NAO Robot

Teaching the Australian Digital Technologies curriculum with a NAO humanoid robot

This post has been created to show you a series of examples of how a NAO humanoid robot and its programming software, ‘Choréographe’, can be used to teach elements of the new Digital Technologies curriculum at each level.

Foundation to Year 2

Follow, describe and represent a sequence of steps and decisions (algorithms) needed to solve simple problems (ACTDIP004).

 Example with NAO:

Students could program a NAO robot to introduce itself to their class. Students could program the following sequence using the drag-and-drop interface in ‘Choréographe’ and then have the robot perform the sequence.

Above:   Drag-and-drop programming with NAO’s software ‘Choréograpghe’ which features a virtual robot that allows students to test their programs without a physical robot. Choréographe can also use ‘Python' code.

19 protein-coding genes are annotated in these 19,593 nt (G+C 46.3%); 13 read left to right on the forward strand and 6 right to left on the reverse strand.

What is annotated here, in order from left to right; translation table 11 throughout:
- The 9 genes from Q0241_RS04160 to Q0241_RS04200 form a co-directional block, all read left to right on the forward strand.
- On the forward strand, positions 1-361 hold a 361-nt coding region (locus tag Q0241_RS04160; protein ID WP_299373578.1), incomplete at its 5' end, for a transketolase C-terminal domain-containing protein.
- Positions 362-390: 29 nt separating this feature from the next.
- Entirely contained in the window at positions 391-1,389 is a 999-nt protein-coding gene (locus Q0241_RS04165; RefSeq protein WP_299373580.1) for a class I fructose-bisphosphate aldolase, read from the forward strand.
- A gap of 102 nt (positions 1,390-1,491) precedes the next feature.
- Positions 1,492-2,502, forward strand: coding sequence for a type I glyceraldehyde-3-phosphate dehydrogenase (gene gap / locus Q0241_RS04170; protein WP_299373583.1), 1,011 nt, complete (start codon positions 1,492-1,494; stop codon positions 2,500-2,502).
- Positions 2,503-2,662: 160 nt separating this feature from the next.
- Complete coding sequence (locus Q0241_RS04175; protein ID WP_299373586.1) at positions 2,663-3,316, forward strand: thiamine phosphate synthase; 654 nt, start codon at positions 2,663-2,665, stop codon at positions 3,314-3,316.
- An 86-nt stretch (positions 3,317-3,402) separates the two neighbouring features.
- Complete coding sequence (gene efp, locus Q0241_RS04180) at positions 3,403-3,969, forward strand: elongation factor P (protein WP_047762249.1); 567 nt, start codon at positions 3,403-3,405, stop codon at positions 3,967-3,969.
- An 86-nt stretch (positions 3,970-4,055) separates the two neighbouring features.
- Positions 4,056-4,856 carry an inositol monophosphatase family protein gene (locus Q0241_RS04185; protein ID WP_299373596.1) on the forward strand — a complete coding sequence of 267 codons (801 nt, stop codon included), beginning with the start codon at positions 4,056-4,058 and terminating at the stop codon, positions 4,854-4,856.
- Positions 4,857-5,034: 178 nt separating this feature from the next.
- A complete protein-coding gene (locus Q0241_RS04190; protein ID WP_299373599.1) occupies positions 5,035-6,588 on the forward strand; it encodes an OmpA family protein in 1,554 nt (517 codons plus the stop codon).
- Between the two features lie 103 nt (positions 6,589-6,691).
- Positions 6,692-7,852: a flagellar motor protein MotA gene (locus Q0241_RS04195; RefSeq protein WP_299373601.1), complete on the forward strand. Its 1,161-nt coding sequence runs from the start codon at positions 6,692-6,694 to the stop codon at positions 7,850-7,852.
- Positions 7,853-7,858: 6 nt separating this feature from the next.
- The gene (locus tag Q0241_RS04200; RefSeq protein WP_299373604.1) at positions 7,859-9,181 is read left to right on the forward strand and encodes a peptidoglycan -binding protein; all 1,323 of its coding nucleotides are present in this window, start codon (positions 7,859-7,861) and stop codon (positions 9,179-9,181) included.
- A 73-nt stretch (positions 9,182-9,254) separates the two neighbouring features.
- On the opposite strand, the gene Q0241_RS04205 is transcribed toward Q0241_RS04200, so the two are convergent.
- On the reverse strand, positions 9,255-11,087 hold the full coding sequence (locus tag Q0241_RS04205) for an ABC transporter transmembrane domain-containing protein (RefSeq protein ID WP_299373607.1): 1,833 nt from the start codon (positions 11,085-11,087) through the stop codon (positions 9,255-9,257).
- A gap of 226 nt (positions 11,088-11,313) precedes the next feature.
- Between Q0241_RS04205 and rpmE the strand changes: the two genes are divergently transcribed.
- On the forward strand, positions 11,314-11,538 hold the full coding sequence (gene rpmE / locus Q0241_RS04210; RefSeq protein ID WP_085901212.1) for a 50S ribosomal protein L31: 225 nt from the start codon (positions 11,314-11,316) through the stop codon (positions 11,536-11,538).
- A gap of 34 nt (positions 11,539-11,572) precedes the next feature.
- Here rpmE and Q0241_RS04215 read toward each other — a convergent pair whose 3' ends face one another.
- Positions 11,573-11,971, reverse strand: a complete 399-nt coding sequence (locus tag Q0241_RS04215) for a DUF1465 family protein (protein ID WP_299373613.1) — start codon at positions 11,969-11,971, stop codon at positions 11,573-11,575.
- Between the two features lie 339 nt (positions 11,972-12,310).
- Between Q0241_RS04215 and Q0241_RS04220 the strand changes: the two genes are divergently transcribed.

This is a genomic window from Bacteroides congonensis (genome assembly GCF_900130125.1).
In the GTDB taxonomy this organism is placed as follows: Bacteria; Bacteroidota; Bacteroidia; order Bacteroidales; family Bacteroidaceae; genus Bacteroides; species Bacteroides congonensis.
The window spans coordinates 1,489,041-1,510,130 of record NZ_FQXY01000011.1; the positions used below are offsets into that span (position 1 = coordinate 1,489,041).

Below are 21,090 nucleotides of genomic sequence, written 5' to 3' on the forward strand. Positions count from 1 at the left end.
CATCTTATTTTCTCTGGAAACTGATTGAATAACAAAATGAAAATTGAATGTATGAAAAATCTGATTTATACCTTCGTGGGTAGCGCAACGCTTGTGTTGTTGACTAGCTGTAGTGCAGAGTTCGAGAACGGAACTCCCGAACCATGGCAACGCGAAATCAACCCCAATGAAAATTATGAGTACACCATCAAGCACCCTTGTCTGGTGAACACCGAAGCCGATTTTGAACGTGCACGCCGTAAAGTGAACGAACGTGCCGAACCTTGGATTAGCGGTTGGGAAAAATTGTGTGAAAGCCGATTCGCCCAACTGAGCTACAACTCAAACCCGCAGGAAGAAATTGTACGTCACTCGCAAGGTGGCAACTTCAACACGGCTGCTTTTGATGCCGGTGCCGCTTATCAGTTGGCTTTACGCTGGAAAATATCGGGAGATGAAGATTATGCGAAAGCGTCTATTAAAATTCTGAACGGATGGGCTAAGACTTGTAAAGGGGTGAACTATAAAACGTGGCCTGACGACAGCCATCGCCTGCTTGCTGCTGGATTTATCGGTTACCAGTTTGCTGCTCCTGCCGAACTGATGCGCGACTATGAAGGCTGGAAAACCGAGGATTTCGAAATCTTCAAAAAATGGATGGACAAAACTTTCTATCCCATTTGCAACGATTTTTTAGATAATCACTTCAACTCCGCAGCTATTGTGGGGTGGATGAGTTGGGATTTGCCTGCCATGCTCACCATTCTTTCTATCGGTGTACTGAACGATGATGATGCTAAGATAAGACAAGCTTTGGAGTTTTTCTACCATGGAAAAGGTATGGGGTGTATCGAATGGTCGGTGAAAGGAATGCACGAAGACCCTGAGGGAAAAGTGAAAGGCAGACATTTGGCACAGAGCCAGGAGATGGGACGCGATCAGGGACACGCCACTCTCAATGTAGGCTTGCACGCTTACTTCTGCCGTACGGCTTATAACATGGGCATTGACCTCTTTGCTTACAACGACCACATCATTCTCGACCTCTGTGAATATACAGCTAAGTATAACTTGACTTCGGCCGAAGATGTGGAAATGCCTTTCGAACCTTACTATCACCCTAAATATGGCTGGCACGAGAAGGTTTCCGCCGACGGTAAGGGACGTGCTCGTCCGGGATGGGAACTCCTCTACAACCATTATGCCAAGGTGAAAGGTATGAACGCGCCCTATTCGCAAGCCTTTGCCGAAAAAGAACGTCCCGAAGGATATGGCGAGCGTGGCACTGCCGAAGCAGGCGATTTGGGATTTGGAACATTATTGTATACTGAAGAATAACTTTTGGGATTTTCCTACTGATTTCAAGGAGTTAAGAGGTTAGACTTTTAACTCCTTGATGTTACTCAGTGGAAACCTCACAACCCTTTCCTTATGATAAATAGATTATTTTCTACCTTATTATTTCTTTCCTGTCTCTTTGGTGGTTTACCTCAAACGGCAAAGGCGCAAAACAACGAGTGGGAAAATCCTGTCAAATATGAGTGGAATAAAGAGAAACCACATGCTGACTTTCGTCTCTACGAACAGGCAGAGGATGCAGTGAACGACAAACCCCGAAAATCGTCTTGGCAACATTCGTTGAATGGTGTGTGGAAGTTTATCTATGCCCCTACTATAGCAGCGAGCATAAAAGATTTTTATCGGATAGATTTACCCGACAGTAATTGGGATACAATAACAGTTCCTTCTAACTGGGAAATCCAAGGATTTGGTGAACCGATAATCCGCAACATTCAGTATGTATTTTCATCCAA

Above: Drag-and-drop programming with NAO’s software ‘Choréograpghe’ which features a virtual robot that allows students to test their programs without a physical robot. Choréographe can also use ‘Python' code. 

First NAO is programmed to stand up, then NAO waves to the class, and finally NAO will say: “hello my name is NAO and I am a humanoid robot”

Years 3 - 4

Define simple problems, and describe and follow a sequence of steps and decisions (algorithms) needed to solve them [ACTDIP010].

Example with NAO: 

Jane needs to find out the favourite colours of her fellow students. Jane can program NAO in the following way to survey her class.  

NAO will first ask: “what is your favorite colour”? Then a speech recognition box is activated. If the robot hears “Red” it will respond, “Me too”! If the robot hears "Blue", it will reply, “I don’t mind Blue” and if the robot hears "Yellow", it will respond “Eww I don’t like Yellow very much”.

Jane can create a table to record the results of her survey.

Years 5 - 6